Interview – Helio Sequence’s Brandon Summers
– by Shawn Conner
Someone, or something – maybe it was The Onion – picked the Helio Sequence‘s Keep Your Eyes Ahead as one of last year’s best albums.
The only problem was that, after I downloaded the thing, I couldn’t get past the first song, “Lately”. It was just too good, an epic of denial in the face of emotional catastrophe. But there’s more where that came from, as I discovered when I listened to the whole thing in preparation for my phone chat with the Portland band’s singer/guitarist, Brandon Summers.
Shawn Conner: The new album, “Lately” especially, has all the bigness of U2 and Bruce Springsteen. Are those names scary? Do you worry about coming across as cheesy?
Brandon Summers: No. It’s funny you mention the word “cheesy” because, over the years – I don’t even care what’s cheesy anymore. That’s one of the inhibiting factors of anybody getting into music, or getting to the core of any music, is if they’re afraid of listening to something or afraid something can be cheesy and not willing to get close to something. There are aspects of U2 and Bruce Springsteen that are over the top, but you’ve got to realize they’re speaking to an audience that’s gigantic. So they’re speaking a lot in universals.
And universals can sound trite a lot of times. But they’re universal because they’re true. I think U2 and Bruce Springsteen are amazing. A lot of Keep Your Eyes Ahead was me coming to terms with music like that, and not being afraid of it. Lately I’ve been hugely into Frank Sinatra. And a lot of people might say oh it’s so old and sappy and sentimental. But it’s not. It’s unbelievably deep and amazing.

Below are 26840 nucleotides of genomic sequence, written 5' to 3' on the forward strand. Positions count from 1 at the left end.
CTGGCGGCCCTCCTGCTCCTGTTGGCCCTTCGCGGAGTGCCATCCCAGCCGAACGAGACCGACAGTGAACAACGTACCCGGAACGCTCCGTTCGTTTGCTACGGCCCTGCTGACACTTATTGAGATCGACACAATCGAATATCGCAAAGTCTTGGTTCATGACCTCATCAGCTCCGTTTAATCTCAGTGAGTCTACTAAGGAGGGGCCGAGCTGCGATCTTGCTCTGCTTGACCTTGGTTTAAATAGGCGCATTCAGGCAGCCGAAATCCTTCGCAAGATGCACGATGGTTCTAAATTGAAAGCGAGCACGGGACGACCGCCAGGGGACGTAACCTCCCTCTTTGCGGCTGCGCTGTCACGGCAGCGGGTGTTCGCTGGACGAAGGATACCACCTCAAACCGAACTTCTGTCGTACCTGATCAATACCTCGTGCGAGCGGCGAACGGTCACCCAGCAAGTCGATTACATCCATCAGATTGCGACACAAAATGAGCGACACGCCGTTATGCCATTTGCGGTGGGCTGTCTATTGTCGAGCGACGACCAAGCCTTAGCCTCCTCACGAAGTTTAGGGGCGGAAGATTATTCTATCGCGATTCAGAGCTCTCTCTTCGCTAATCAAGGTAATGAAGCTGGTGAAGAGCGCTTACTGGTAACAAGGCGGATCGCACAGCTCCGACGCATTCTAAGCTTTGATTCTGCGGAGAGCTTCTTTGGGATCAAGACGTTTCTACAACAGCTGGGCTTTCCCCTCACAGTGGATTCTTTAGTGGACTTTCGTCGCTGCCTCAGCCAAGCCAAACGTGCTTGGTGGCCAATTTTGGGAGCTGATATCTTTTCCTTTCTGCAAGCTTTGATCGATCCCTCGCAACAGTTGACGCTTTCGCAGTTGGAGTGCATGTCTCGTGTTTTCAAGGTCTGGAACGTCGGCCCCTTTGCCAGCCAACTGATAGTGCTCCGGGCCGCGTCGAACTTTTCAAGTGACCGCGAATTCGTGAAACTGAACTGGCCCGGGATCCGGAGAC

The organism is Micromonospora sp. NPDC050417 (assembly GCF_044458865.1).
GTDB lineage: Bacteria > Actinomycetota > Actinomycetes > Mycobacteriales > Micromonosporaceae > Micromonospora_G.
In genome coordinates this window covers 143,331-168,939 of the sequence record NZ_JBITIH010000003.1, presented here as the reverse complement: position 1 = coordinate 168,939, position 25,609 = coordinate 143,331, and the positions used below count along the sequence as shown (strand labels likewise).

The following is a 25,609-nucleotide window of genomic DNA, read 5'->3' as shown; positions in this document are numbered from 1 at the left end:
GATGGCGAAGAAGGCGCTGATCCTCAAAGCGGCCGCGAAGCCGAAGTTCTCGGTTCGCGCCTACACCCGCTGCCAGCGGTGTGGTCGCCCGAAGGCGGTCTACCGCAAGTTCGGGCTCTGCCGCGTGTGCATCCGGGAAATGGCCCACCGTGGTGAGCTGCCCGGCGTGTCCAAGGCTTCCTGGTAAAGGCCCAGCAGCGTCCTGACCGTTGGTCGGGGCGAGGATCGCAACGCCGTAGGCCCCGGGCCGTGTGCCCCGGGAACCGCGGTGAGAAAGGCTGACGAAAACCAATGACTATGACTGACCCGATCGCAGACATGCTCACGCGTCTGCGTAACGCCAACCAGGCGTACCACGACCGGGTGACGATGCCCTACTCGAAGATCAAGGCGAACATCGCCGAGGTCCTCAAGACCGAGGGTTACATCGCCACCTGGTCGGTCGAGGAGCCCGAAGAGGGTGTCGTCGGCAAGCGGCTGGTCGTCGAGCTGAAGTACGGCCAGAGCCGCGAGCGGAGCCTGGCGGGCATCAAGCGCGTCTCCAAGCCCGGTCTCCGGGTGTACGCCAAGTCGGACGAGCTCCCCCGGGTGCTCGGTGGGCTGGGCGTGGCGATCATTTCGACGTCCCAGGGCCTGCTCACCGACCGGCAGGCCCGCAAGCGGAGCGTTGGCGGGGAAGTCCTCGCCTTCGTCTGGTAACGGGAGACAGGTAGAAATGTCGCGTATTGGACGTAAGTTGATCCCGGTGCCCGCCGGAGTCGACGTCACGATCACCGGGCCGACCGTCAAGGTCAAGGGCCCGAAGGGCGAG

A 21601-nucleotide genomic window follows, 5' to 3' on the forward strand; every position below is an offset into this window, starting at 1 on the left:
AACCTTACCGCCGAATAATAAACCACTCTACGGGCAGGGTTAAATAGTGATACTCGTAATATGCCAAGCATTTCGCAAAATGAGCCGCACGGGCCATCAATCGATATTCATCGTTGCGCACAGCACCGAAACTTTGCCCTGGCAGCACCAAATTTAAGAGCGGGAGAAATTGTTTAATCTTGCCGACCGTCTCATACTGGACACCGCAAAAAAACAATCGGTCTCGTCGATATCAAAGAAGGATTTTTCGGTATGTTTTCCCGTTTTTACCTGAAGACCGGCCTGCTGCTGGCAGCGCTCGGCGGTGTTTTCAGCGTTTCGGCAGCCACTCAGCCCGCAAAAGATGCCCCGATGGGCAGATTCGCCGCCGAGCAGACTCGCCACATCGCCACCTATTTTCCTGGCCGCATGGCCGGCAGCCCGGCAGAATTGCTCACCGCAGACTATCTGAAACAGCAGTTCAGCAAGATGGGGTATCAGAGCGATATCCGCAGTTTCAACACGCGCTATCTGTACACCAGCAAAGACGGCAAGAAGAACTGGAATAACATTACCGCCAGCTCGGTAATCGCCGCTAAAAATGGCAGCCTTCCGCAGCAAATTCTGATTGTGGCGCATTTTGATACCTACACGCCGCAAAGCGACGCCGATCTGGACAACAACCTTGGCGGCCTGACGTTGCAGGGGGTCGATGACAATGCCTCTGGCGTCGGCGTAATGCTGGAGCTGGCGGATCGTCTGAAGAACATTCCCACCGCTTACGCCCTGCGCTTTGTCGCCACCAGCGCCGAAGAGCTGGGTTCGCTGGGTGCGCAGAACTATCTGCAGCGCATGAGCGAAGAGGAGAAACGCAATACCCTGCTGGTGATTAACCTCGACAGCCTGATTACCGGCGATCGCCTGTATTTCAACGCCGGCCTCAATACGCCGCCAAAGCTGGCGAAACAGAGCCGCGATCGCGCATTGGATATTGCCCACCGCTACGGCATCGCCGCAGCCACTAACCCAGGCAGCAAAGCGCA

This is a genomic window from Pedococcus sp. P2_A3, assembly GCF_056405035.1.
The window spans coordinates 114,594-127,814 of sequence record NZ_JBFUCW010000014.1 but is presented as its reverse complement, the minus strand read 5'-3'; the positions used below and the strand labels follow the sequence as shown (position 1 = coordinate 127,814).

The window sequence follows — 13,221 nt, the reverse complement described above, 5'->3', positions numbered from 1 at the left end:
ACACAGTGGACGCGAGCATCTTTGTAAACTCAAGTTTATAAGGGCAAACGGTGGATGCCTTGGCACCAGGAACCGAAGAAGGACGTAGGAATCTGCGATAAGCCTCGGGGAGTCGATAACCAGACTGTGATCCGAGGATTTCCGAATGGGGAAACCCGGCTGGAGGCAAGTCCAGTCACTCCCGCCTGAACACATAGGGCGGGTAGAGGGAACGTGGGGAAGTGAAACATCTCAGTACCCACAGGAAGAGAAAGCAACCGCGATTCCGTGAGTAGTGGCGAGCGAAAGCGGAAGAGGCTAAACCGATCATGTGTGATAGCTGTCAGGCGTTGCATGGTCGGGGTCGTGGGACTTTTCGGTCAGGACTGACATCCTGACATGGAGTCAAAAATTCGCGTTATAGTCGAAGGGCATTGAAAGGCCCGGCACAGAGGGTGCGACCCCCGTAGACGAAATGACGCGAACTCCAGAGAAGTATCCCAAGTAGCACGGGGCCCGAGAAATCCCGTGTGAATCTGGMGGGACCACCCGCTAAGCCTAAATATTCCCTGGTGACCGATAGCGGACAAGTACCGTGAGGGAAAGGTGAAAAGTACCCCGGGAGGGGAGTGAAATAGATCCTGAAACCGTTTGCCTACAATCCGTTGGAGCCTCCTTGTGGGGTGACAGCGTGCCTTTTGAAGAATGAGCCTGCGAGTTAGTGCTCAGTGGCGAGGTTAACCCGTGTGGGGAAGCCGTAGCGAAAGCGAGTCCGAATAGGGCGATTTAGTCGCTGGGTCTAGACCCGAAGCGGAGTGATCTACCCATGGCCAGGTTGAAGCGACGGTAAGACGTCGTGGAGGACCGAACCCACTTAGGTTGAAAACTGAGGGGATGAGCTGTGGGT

SC: He is Sinatra, though. It’s like that scene in This is Spinal Tap, where the limo driver tries to lecture the band in the backseat, “When you’ve lived and loved like Sinatra has,” and they turn him off by closing the window.
BS: I’ve always known of Sinatra. But I was reading this book about recording studios – both Benjamin [Weikel, the drumming half of the Portland, OR duo] and I are really into that kind of stuff – and it was about the great recording studios in history, and there was a section devoted to Capitol Records, and the studios they used. In particular they were talking about that record Frank Sinatra Sings for Only the Lonely, and I went out and got that and it blew my mind.
Okay, so there’s not only the swaggering side of Sinatra, there’s this really deep side where he’s able to get so deep into a song – I don’t even know another singer that can get that deep into a song. From there I got all the Nelson Riddle stuff, In the Wee Small Hours, and the Billy Mays stuff.
SC: I like that, the idea of “going deep” into a song. Is that a lost art?
BS. I grapple with that feeling every time I sit down to write a song. It takes a little while to get into any song. And people are afraid to come across as cheese-y – “If I expose myself too much maybe people are going to think that’s corny.” So I think a lot of people are always trying to cover their tracks, or trying to be clever where they should be direct. And there’s a definite fine line between being direct and overdoing it. It’s a very, very subtle thing. And it’s different for every person, for every listener.
SC: “Lately” is one of those songs that almost doesn’t need lyrics. You hear the melody and you know it emotionally.
BS: That song comes a lot from certain songs, like that Bob Dylan song “Mama You’ve Been On My Mind”, where there’s a counterpoint in what’s being said lyrically and what’s meant. And it’s not irony. That’s an easy way to get away with, being ironic. It’s a lot more intricate than irony.
Or there’s that Frank Sinatra song, “I Get Along Without You Very Well” where he spends the whole time saying, “I get along without you very well. Except in spring when this happens, and this happens.” It ties in with that tradition – it’s not conscious, like you sit down and say I want to write a song like this. But it’s interesting when you hit upon these things, that you find they are really universal. It makes me think you don’t actually write a song, it comes to you and you’re lucky to grab it out of the air.
SC: Now, aren’t there some bars in Portland where, if you say you like Springsteen and U2, you’ll get beaten up?
BS: Portland’s very hip, but people really do like that stuff. But in the context of being around other people, they might not admit it. They’ll make an ironic comment like, “Oh yeah, Bono, trying to save the world. Hah!” but they’re thinking, Well I just laughed that off. I don’t want anyone to know I like The Joshua Tree.